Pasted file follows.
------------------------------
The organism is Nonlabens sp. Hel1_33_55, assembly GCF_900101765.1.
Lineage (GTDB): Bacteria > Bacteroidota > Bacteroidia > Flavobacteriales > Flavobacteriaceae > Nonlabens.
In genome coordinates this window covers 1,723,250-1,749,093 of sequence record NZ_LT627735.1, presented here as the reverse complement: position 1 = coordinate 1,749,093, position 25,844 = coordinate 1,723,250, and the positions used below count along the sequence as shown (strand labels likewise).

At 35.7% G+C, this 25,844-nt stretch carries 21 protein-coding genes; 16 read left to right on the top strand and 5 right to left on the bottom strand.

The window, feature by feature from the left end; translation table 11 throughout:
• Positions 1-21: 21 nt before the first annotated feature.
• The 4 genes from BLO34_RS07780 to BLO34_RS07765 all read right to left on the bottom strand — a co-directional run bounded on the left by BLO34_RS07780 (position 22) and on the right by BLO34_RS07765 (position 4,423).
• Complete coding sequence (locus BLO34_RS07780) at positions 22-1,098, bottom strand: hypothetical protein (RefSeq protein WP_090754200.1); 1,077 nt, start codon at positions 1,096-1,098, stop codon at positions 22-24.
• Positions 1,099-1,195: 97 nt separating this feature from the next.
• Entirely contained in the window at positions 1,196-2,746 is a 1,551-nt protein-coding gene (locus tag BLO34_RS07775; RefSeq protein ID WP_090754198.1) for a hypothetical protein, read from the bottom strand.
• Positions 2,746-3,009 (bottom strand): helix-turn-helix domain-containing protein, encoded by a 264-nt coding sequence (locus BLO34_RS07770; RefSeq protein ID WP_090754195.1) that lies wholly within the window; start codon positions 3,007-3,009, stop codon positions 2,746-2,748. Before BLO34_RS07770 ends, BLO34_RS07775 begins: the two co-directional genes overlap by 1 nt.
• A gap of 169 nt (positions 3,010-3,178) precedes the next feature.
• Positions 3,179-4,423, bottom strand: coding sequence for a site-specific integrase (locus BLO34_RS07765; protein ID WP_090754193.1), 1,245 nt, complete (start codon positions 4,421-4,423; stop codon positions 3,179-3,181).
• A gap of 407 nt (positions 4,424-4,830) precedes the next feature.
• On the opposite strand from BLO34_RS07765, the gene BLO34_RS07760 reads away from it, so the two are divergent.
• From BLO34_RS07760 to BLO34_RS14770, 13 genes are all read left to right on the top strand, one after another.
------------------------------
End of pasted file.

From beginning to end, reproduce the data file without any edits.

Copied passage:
The organism is Nonlabens sp. Hel1_33_55, assembly GCF_900101765.1.
Lineage (GTDB): Bacteria > Bacteroidota > Bacteroidia > Flavobacteriales > Flavobacteriaceae > Nonlabens.
In genome coordinates this window covers 1,723,250-1,749,093 of sequence record NZ_LT627735.1, presented here as the reverse complement: position 1 = coordinate 1,749,093, position 25,844 = coordinate 1,723,250, and the positions used below count along the sequence as shown (strand labels likewise).

At 35.7% G+C, this 25,844-nt stretch carries 21 protein-coding genes; 16 read left to right on the top strand and 5 right to left on the bottom strand.

The window, feature by feature from the left end; translation table 11 throughout:
• Positions 1-21: 21 nt before the first annotated feature.
• The 4 genes from BLO34_RS07780 to BLO34_RS07765 all read right to left on the bottom strand — a co-directional run bounded on the left by BLO34_RS07780 (position 22) and on the right by BLO34_RS07765 (position 4,423).
• Complete coding sequence (locus BLO34_RS07780) at positions 22-1,098, bottom strand: hypothetical protein (RefSeq protein WP_090754200.1); 1,077 nt, start codon at positions 1,096-1,098, stop codon at positions 22-24.
• Positions 1,099-1,195: 97 nt separating this feature from the next.
• Entirely contained in the window at positions 1,196-2,746 is a 1,551-nt protein-coding gene (locus tag BLO34_RS07775; RefSeq protein ID WP_090754198.1) for a hypothetical protein, read from the bottom strand.
• Positions 2,746-3,009 (bottom strand): helix-turn-helix domain-containing protein, encoded by a 264-nt coding sequence (locus BLO34_RS07770; RefSeq protein ID WP_090754195.1) that lies wholly within the window; start codon positions 3,007-3,009, stop codon positions 2,746-2,748. Before BLO34_RS07770 ends, BLO34_RS07775 begins: the two co-directional genes overlap by 1 nt.
• A gap of 169 nt (positions 3,010-3,178) precedes the next feature.
• Positions 3,179-4,423, bottom strand: coding sequence for a site-specific integrase (locus BLO34_RS07765; protein ID WP_090754193.1), 1,245 nt, complete (start codon positions 4,421-4,423; stop codon positions 3,179-3,181).
• A gap of 407 nt (positions 4,424-4,830) precedes the next feature.
• On the opposite strand from BLO34_RS07765, the gene BLO34_RS07760 reads away from it, so the two are divergent.
• From BLO34_RS07760 to BLO34_RS14770, 13 genes are all read left to right on the top strand, one after another.